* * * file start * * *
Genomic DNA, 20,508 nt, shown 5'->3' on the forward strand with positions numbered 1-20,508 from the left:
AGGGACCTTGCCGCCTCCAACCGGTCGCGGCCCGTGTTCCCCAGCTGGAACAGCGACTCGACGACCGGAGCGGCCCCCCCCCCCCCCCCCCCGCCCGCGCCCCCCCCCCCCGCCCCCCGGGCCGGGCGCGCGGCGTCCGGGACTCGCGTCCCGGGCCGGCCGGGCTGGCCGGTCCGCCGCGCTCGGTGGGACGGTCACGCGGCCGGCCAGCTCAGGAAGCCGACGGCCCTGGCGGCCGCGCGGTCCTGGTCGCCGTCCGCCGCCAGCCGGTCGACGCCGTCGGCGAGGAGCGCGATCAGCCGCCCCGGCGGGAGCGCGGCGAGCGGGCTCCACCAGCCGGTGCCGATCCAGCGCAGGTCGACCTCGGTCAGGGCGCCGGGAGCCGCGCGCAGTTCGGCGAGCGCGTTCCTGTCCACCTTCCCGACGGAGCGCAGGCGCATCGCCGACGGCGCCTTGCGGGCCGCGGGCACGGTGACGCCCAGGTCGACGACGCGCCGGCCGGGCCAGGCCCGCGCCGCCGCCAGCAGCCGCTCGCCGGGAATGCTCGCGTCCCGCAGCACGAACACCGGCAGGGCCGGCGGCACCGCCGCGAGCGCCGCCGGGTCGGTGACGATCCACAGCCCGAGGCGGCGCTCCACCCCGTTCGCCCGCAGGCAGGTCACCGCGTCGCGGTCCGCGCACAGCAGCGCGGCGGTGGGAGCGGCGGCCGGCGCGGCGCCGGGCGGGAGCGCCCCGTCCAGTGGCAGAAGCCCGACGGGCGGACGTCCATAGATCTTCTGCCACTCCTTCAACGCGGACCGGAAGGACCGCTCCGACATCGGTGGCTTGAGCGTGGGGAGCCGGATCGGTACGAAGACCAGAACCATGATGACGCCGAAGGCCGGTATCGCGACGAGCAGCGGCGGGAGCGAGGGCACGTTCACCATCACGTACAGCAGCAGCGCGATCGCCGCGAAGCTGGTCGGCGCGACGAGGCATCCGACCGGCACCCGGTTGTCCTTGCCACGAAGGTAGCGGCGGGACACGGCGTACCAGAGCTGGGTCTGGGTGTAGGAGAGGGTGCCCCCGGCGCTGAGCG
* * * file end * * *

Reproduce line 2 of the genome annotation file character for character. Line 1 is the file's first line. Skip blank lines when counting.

AGGGACCTTGCCGCCTCCAACCGGTCGCGGCCCGTGTTCCCCAGCTGGAACAGCGACTCGACGACCGGAGCGGCCCCCCCCCCCCCCCCCCCGCCCGCGCCCCCCCCCCCCGCCCCCCGGGCCGGGCGCGCGGCGTCCGGGACTCGCGTCCCGGGCCGGCCGGGCTGGCCGGTCCGCCGCGCTCGGTGGGACGGTCACGCGGCCGGCCAGCTCAGGAAGCCGACGGCCCTGGCGGCCGCGCGGTCCTGGTCGCCGTCCGCCGCCAGCCGGTCGACGCCGTCGGCGAGGAGCGCGATCAGCCGCCCCGGCGGGAGCGCGGCGAGCGGGCTCCACCAGCCGGTGCCGATCCAGCGCAGGTCGACCTCGGTCAGGGCGCCGGGAGCCGCGCGCAGTTCGGCGAGCGCGTTCCTGTCCACCTTCCCGACGGAGCGCAGGCGCATCGCCGACGGCGCCTTGCGGGCCGCGGGCACGGTGACGCCCAGGTCGACGACGCGCCGGCCGGGCCAGGCCCGCGCCGCCGCCAGCAGCCGCTCGCCGGGAATGCTCGCGTCCCGCAGCACGAACACCGGCAGGGCCGGCGGCACCGCCGCGAGCGCCGCCGGGTCGGTGACGATCCACAGCCCGAGGCGGCGCTCCACCCCGTTCGCCCGCAGGCAGGTCACCGCGTCGCGGTCCGCGCACAGCAGCGCGGCGGTGGGAGCGGCGGCCGGCGCGGCGCCGGGCGGGAGCGCCCCGTCCAGTGGCAGAAGCCCGACGGGCGGACGTCCATAGATCTTCTGCCACTCCTTCAACGCGGACCGGAAGGACCGCTCCGACATCGGTGGCTTGAGCGTGGGGAGCCGGATCGGTACGAAGACCAGAACCATGATGACGCCGAAGGCCGGTATCGCGACGAGCAGCGGCGGGAGCGAGGGCACGTTCACCATCACGTACAGCAGCAGCGCGATCGCCGCGAAGCTGGTCGGCGCGACGAGGCATCCGACCGGCACCCGGTTGTCCTTGCCACGAAGGTAGCGGCGGGACACGGCGTACCAGAGCTGGGTCTGGGTGTAGGAGAGGGTGCCCCCGGCGCTGAGCG